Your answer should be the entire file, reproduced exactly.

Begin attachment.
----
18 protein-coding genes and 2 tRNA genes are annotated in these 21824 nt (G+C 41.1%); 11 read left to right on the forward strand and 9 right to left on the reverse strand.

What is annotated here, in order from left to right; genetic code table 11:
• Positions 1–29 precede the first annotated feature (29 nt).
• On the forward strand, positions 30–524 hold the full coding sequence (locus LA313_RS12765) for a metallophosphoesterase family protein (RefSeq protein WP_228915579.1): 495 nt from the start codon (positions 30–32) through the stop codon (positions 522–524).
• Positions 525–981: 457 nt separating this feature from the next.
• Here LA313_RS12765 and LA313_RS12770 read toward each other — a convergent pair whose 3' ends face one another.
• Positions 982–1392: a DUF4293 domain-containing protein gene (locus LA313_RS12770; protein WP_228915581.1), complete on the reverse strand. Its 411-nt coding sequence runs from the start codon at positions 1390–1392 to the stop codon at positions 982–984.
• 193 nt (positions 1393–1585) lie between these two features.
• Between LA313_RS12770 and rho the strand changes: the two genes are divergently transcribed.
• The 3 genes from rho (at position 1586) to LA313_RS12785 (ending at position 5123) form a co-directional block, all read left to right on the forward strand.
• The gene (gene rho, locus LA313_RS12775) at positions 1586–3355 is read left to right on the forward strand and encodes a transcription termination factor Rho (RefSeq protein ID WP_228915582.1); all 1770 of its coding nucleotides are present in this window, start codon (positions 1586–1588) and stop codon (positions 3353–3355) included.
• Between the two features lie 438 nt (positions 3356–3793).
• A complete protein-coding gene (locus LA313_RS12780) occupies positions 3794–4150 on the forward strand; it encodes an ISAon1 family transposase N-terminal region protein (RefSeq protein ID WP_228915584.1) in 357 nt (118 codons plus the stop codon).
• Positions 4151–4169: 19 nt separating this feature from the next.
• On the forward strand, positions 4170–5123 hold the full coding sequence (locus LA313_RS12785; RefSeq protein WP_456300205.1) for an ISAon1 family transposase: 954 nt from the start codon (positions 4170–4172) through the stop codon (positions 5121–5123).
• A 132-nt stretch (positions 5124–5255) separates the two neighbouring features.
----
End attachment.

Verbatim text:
18 protein-coding genes and 2 tRNA genes are annotated in these 21824 nt (G+C 41.1%); 11 read left to right on the forward strand and 9 right to left on the reverse strand.

What is annotated here, in order from left to right; genetic code table 11:
• Positions 1–29 precede the first annotated feature (29 nt).
• On the forward strand, positions 30–524 hold the full coding sequence (locus LA313_RS12765) for a metallophosphoesterase family protein (RefSeq protein WP_228915579.1): 495 nt from the start codon (positions 30–32) through the stop codon (positions 522–524).
• Positions 525–981: 457 nt separating this feature from the next.
• Here LA313_RS12765 and LA313_RS12770 read toward each other — a convergent pair whose 3' ends face one another.
• Positions 982–1392: a DUF4293 domain-containing protein gene (locus LA313_RS12770; protein WP_228915581.1), complete on the reverse strand. Its 411-nt coding sequence runs from the start codon at positions 1390–1392 to the stop codon at positions 982–984.
• 193 nt (positions 1393–1585) lie between these two features.
• Between LA313_RS12770 and rho the strand changes: the two genes are divergently transcribed.
• The 3 genes from rho (at position 1586) to LA313_RS12785 (ending at position 5123) form a co-directional block, all read left to right on the forward strand.
• The gene (gene rho, locus LA313_RS12775) at positions 1586–3355 is read left to right on the forward strand and encodes a transcription termination factor Rho (RefSeq protein ID WP_228915582.1); all 1770 of its coding nucleotides are present in this window, start codon (positions 1586–1588) and stop codon (positions 3353–3355) included.
• Between the two features lie 438 nt (positions 3356–3793).
• A complete protein-coding gene (locus LA313_RS12780) occupies positions 3794–4150 on the forward strand; it encodes an ISAon1 family transposase N-terminal region protein (RefSeq protein ID WP_228915584.1) in 357 nt (118 codons plus the stop codon).
• Positions 4151–4169: 19 nt separating this feature from the next.
• On the forward strand, positions 4170–5123 hold the full coding sequence (locus LA313_RS12785; RefSeq protein WP_456300205.1) for an ISAon1 family transposase: 954 nt from the start codon (positions 4170–4172) through the stop codon (positions 5121–5123).
• A 132-nt stretch (positions 5124–5255) separates the two neighbouring features.